REMEMBRANCE OF THINGS PAST
In five seasons, Jonathan Tsipis
was 1-8 versus Minnesota. And despite Tsipis calling the January 2020 victory over the Gophers “huge” for his program, his lone Badger win proved to be more of a Gopher nadir than a Badger apogee. Tsipis’ program continued its backsliding and following last season’s 2-18 conference finish, the former George Washington head coach was dismissed.
Tsipis had replaced Bobbie Kelsey
whom in five seasons on the shores of Lake Mendota was also 1-8 versus the Maroon and Gold. Kelsey won her first border battle and then suffered the O fer. She has found her niche as Commissioner of Academics and Athletics at Milwaukee Public Schools while Tsipis is, as far as I can tell, working with something called W7 Productions helping to promote Wisconsin girls’ basketball.
The Kelsey/Tsipis eras totaled a decade of battered Badger basketball. Before the “lost decade”, things were slightly better. Lisa Stone
coached eight seasons before she was forced out. During her tenure, Stone was 7-7 versus Minnesota. However, the Badgers were only good enough to make one “one and done” NCAA appearance. 18 years with only one NCAA appearance is why new Badger head coach Marissa Moseley
traveled back almost two decades searching for some Badger glory.
Madison.com’s Jim Polzin’s story about Marissa Moseley’s hiring had some interesting nuggets. Last Spring, current Badger athletic director Chris Mcintosh was the assistant athletic director in charge of the coaching search. He had settled in on some front runners and reluctantly agreed to do a zoom interview with Moseley after her Boston University team had lost the Patriot League final to Lehigh. He was impressed; Moseley was hired.
Moseley arrived in Madison looking for a link to Badger glory past. She found one. Up on her office wall went a photograph of one of Badger ball’s most glorious events. It wasn’t from the Tsipis era, or the Kelsey era or even the Stone era; it was from January 20, 2002, when Wisconsin’s head coach was Jane Albright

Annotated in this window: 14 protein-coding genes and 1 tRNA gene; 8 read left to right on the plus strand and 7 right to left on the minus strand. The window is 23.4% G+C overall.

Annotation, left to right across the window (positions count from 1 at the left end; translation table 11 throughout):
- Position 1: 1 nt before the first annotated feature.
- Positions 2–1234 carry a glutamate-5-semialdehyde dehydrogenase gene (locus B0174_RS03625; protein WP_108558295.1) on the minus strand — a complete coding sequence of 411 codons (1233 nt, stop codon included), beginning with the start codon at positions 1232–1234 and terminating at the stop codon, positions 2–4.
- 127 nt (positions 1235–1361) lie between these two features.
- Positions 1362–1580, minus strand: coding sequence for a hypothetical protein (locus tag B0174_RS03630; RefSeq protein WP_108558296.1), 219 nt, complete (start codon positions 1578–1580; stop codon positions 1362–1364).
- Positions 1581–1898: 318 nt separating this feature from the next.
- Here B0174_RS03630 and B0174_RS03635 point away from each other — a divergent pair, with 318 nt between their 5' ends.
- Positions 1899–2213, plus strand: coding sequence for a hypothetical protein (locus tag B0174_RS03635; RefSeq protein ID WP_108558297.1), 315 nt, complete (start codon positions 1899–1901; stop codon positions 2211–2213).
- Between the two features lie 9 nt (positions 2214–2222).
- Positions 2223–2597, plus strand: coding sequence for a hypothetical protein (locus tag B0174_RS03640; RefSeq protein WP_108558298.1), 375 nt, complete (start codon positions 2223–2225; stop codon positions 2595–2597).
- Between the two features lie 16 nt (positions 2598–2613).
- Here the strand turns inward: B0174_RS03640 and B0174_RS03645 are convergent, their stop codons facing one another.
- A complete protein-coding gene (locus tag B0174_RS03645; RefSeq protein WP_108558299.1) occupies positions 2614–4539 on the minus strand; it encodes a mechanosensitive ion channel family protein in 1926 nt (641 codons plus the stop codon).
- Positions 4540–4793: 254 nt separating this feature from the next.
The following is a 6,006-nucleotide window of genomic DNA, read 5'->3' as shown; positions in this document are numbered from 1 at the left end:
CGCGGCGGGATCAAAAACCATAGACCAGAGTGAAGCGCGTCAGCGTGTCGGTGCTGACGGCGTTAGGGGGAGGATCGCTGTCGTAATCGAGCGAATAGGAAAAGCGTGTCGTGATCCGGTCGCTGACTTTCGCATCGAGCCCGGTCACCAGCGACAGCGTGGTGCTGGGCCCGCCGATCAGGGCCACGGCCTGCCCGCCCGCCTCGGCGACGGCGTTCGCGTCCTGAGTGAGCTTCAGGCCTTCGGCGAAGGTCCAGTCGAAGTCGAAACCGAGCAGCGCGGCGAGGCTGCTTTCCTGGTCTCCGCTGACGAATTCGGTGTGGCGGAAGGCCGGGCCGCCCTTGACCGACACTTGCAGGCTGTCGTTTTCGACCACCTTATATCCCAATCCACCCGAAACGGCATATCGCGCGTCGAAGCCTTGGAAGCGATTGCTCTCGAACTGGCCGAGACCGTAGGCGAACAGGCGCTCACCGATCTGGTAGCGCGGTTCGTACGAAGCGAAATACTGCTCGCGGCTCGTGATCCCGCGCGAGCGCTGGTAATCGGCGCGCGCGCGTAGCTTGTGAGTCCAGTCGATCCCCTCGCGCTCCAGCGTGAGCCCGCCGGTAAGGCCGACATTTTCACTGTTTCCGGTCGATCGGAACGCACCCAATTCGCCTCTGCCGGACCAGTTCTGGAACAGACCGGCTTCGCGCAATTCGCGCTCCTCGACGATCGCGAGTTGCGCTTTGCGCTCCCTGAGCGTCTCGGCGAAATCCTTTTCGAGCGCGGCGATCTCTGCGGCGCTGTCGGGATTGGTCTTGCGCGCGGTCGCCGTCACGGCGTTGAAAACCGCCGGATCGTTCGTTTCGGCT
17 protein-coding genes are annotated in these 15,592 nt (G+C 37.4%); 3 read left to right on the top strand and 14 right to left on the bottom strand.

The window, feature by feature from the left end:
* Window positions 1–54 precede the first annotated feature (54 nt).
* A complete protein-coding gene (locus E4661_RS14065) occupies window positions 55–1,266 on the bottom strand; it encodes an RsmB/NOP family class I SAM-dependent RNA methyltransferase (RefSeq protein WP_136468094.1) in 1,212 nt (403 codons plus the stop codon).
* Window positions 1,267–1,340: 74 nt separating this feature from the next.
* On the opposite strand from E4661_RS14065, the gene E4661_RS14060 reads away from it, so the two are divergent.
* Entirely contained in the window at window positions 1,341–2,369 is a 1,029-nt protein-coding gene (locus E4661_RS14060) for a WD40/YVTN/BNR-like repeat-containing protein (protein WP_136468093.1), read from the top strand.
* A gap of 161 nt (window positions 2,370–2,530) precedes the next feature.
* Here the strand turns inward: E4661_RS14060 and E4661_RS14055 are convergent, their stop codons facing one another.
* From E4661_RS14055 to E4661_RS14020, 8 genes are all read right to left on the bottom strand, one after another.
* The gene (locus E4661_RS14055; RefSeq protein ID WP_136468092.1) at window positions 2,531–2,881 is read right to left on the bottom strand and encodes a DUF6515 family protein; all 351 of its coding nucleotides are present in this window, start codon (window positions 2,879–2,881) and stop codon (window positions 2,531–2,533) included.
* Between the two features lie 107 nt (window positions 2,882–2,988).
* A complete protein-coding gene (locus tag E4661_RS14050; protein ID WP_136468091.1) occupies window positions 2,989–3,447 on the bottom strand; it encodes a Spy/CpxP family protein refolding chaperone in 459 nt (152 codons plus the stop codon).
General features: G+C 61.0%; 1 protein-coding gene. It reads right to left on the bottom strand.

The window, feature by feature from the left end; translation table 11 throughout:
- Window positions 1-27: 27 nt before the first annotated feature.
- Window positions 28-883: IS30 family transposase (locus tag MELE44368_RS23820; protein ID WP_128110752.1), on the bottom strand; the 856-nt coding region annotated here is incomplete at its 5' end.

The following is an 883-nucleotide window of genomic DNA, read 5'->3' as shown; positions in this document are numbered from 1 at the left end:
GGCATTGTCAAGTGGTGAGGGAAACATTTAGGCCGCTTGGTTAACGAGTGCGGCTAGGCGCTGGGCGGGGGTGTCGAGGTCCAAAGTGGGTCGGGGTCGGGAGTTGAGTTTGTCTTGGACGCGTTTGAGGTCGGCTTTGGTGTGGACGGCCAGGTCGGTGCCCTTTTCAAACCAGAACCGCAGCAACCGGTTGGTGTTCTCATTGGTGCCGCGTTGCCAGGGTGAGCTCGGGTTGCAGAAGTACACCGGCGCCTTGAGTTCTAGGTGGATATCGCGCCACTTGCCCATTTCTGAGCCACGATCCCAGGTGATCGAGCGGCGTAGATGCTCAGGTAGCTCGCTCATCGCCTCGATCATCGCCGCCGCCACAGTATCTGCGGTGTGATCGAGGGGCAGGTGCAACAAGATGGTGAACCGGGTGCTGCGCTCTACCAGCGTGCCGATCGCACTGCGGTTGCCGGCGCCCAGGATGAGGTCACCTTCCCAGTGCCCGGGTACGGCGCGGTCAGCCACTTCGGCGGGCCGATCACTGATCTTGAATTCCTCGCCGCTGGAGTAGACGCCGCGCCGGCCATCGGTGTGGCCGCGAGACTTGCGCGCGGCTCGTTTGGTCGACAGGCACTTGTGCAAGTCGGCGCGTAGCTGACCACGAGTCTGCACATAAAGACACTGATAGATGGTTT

. Pictured was “Cram the Kohl” day and the Kohl center was crammed by a sold out, rafter rocking crowd. Their opponent? Minnesota. If the date sounds familiar, it is. We’ve discussed the game before. It’s available on YouTube. It was a breakout game for the Whalen/McCarville crew. Badger fans were disappointed as the top ten Badgers were defeated by Minnesota 92-85. Wisconsin basketball hasn’t been the same since. A peculiar choice for the wall; but what else is there?
Minnesota and Wisconsin are, of course, intertwined. Moseley, we remember, spent two years in Minneapolis, 2007-09, as an assistant to Pam Borton. Although the Gophers made the NCAA tournament in each of her years, the appearances did little to assuage the memories of the 2006 “Exodus”. After two seasons, Geno Auriemma phoned, and Moseley was off to Storrs.
Four years ago, when Whalen moved into her office, I remember reading about her decorating it with memories from her Gopher and Lynx days. And I remember Whalen saying: that she told her players what Cheryl Reeve once told her: "Help us redecorate"